Why your project needs up to date HTML slices

Ok, here’s the situation: you’ve started your project, currently your team has frontend developers and backend developers. Everyone is happy and doing their parts.

As frontend developer I can tell you that the fastest way to slice or prototype pages is working with plain HTML files. It allows you to work with your (S)CSS and JavaScript files without any issues of caching, server-side compiling, etc. It just works.

What happens when the pages are ready for implementation?

You guessed it, it goes to the hands of the backend developers who will do their magic: create the components for choose your favourite CMS here.
At this point we’re still happy, everything is working just fine and the project will be delivered on time.

First iteration

A couple of days have passed and some JIRA tickets have been raised: we need to fix something in the frontend.

No problem, the frontend developer will open up the HTML files and do the proper edits.

Iteration two hundred seventy six

At some point between revision 1 and revision 276 someone updated the backend CMS component and not the HTML static file. Probably the change was simple enough, there was no need to involve any frontend dev.
That is actually fine! It’s way cheaper, project-wise, and faster to develop.

Now, be careful, that decision might cause a lot of trouble in the future, when new major features will need to be added. An out of date slices will force us to download source files from production. We all know those files can be messy, with random ID’s everywhere, extra empty divs, inline styles, uncommented code…

So, what’ the proper way of applying frontend changes?



I would add that in case of a JavaScript change, even if we’re using Grunt or similar you might be able to do the change yourself. The issue might be that not everybody has it installed locally. Although I would certainly recommend it 😉

Also, if the project has enough budget to have a frontend developer on board, the above workflow is useless. Just send everything to the frontend dev.


Try finding balance!

This best practices should not be a burden, if you get used to it I think you’ll get real benefits. If someone is capable of changing a component’s markup, is also capable of editing plain HTML files.

You should always keep your static HTML files up to date. Not with content changes but markup. I’m not saying it’s easy or cheap but it’s the right way to iterate. Not all projects will have the budget or client will to maintain this code standards. We, as professional, need to advice and convince our clients this is mandatory. In the end, it will probably save them money.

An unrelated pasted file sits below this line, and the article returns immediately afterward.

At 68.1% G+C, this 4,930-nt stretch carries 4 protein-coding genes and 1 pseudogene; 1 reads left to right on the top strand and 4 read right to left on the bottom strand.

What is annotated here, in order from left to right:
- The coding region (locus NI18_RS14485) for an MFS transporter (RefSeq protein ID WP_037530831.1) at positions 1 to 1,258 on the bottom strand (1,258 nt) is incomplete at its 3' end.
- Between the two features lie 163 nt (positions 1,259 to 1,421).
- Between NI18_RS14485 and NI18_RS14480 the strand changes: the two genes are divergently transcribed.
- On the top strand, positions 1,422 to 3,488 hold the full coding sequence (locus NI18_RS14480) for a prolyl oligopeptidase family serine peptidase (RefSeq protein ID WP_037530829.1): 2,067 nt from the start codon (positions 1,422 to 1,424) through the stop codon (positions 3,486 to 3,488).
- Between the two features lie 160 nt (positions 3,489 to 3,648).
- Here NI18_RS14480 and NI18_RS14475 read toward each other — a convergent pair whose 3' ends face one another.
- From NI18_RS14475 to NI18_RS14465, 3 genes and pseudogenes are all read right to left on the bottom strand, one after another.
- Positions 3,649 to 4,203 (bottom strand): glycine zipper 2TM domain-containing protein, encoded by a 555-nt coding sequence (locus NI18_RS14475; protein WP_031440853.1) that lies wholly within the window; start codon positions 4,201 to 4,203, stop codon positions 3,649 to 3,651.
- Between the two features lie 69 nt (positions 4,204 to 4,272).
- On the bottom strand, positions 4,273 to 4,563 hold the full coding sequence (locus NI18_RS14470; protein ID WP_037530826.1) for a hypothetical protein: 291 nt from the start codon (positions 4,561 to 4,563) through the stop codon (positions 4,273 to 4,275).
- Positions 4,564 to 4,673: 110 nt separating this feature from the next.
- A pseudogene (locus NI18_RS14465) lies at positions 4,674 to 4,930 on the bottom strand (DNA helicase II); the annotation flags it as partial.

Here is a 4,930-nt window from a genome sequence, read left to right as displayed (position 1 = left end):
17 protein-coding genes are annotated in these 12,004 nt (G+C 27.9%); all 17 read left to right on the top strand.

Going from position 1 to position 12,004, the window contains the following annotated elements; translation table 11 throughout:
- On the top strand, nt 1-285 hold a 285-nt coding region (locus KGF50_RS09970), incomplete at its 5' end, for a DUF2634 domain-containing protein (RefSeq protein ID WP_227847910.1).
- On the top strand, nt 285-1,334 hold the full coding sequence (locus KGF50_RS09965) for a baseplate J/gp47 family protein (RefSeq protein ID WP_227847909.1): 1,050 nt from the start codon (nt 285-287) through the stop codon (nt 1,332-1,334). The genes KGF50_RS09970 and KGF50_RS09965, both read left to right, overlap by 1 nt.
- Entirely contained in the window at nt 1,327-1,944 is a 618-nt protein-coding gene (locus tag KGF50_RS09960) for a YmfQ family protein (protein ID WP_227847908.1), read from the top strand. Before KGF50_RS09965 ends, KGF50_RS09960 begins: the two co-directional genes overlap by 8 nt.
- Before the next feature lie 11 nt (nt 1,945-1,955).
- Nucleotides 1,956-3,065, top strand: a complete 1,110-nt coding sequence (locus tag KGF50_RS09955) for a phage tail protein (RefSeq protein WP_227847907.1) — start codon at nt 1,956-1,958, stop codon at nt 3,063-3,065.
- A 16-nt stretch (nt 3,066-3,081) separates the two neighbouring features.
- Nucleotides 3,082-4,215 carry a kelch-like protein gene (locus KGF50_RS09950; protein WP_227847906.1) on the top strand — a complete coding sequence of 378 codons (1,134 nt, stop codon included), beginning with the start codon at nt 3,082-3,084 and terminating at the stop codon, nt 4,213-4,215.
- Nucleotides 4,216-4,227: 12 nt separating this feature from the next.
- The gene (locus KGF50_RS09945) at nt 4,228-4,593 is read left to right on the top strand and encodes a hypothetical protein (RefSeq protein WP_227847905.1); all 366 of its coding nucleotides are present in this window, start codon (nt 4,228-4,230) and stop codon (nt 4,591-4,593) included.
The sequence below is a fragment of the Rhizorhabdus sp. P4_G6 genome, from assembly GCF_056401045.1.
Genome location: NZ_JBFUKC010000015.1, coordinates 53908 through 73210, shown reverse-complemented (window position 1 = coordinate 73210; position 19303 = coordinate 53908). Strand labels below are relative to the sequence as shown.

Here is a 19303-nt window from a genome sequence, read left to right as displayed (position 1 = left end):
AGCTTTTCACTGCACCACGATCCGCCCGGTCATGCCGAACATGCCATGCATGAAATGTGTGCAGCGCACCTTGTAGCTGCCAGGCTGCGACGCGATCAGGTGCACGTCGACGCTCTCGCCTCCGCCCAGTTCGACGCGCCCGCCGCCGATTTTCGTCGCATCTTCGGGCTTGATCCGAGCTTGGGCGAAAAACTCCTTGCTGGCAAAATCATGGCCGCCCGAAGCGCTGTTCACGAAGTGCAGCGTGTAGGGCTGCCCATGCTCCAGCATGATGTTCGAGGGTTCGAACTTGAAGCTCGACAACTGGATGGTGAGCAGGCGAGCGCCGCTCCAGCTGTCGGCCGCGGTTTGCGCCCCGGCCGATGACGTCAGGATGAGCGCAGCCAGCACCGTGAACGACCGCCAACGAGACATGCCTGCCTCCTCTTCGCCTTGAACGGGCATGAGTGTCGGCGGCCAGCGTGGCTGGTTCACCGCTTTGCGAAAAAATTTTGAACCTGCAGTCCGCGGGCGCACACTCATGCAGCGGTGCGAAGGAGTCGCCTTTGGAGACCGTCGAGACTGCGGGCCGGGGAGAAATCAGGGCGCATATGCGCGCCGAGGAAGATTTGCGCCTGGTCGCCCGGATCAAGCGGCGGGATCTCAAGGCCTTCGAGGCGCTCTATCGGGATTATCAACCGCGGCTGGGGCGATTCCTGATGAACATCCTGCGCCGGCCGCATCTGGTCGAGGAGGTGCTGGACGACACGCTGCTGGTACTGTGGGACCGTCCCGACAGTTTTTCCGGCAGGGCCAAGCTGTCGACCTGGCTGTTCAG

I hope now you have better insight of how you can be more productive and have a better future-proof code in your projects.

Have something to add? Leave a comment down below.


Published by

Ricard Torres

Ricard is a Senior UI/UX Developer @ TBSCG. Based in Barcelona he also plays guitar, takes photographs and teaches Haidong Gumdo.

2 thoughts on “Why your project needs up to date HTML slices”

  1. Great article Ricard !

    I have a question, in the flow above it seems the back-end developer knows if a css pre-processor or a Java-script task runner are in use. Is this really the case?

    • If so, why do you think this would be ignored?
    • If no, how to make sure they know?

    Many thanks!


    1. Good questions Yolanda. If the developer was involved from the beginning they will know.

      It might be the case a new developer steps in for a task. In that case, I think it’s easy for them to see by:

      • Taking a look at the code repository and finding “.scss” files instead of “.css” files in the source folder. A folder called SASS or SCSS should contain them.
      • If the JavaScript or CSS files on production are minified and/or concatenated. Although it can be done server side as well, at TBSCG we usually take the approach of compiling, minifying and concatenating locally before uploading. This will give them a hint, the production files will be unreadable.
      • A Gruntfile.js should be found in the root source folder in the code repository.

      Thank you!

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